The Cover of a Beloved Type O Negative Album Was Actually a Joke about Peter Steele’s, Er, Manhood

Peter Steele photo by Niels van Iperen/Getty Images
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When it comes to the draw behind a band like Type O Negative, their visual aesthetic was just as important as their incredible music.

Though some Type O Negative album covers may be a little bit more disturbing than others, there was always a haunting sense of beauty to some of their best records, like the cold shot of two women on the cover of Bloody Kisses.

Before you even got to Peter Steele’s rich baritone voice though, the cover for Dead Again was actually a little bit more tongue-in-cheek than most fans probably realized. 

On a recent podcast, former guitarist Kenny Hickey talked about the origins of the now iconic cover image, featuring a still frame shot of controversial Russian mystic Rasputin.

This could have easily just been a way to stir up a bit of shock amongst the straights, but Kenny talked about how Rasputin was the nickname for late band leader Peter Steele at the time, saying “I used to call him Rasputin.” He elaborates:

“Because he’d get drunk and you couldn’t kill him. He had a foot-long penis and he was dancing on the table. That was Peter. So I just called him Rasputin. That’s how it ended up becoming the cover.”


Seeing how rumors imply that Rasputin sported a very similar-sized appendage in his day, the whole meaning behind the cover almost seems like a bit of a humble brag in retrospect.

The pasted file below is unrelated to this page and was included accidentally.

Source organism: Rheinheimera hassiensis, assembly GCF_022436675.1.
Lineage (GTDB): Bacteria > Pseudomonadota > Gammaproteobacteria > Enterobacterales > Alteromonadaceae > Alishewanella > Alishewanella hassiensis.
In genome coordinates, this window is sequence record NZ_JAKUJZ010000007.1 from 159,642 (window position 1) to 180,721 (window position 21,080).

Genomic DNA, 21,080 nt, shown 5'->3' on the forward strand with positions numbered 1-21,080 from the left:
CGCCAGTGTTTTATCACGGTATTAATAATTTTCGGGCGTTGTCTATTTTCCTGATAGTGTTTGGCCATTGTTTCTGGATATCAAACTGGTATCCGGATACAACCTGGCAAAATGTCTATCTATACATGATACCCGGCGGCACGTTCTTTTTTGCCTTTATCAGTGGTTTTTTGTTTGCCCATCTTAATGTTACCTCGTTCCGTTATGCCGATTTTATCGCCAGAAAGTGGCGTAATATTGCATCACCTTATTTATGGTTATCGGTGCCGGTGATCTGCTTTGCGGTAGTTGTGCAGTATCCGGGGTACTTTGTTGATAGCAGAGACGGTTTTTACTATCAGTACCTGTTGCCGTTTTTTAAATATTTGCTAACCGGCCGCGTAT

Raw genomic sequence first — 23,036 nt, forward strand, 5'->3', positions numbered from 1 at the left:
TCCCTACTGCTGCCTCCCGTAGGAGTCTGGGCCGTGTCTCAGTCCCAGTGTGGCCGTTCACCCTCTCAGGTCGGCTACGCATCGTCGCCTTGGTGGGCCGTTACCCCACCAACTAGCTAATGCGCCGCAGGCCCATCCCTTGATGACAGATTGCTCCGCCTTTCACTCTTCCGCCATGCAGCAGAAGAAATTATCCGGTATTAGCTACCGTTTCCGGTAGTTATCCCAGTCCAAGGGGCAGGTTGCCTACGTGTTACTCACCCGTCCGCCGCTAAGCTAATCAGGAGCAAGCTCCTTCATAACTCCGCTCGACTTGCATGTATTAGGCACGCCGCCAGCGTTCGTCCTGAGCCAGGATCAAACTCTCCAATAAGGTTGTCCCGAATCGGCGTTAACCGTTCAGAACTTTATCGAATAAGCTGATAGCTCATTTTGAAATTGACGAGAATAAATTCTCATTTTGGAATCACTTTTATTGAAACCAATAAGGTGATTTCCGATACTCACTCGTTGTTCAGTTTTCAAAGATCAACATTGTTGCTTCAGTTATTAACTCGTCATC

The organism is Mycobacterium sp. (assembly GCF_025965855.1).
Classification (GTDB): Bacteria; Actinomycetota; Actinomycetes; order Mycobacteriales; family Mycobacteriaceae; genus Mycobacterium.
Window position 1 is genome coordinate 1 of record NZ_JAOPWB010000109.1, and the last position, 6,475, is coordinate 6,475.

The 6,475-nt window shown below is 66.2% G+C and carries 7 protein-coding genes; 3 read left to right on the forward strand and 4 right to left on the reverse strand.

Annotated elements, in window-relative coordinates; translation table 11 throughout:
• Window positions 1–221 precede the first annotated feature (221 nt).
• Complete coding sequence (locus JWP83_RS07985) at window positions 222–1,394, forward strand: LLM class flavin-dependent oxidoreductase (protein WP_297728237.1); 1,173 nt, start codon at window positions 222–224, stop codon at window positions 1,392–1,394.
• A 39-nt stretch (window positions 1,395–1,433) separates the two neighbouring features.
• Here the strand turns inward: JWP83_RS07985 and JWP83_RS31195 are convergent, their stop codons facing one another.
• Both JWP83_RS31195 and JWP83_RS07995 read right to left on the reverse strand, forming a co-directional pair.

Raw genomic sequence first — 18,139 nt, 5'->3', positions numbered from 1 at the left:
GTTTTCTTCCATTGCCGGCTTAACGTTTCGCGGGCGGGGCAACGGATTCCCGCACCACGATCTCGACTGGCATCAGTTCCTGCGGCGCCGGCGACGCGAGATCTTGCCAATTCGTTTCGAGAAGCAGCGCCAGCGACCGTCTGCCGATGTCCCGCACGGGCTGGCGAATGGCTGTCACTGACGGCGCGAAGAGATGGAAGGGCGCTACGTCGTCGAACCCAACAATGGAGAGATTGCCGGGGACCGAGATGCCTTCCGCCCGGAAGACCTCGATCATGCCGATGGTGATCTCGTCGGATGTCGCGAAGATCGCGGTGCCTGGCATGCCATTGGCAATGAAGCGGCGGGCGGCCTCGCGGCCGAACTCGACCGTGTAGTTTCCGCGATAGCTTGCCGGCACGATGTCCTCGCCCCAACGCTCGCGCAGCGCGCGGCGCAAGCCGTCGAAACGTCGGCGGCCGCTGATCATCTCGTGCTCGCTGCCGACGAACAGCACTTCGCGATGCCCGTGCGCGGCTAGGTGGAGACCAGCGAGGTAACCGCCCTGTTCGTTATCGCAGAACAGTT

You have to remember that Steele knew exactly what he was doing, even appearing in an issue of Playgirl back in the day, before reeling everything back when he figured out the intended audience, saying:

“I thought, “Oh my God, what did I do?” It was more than upsetting that so many guys had it. Girls, OK, but there just seemed to be at least as many guys. Not that I’m homophobic, but it was certainly irritating.”

Things may have seemed indestructible at the time, but Kenny was also quick to say that the good times were almost too good to last in retrospect, saying “that starts feeding into this mythology, and then suddenly, reality check, then you realize we’re all mortal and everyone can die, and everyone will. So it’s a shock.”

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At the time though, no one could have imagined that Peter was going down that dark path, passing away only a few years later because of how much damage he had done to his organs after years of alcohol and drug abuse.

While it’s easy to remember Peter Steele as this metal warlord, it’s also important to remember the more playful side of him as well. This guy wasn’t always meant to be taken seriously, and it’s nice to know that their last album still had a little bit of levity to it.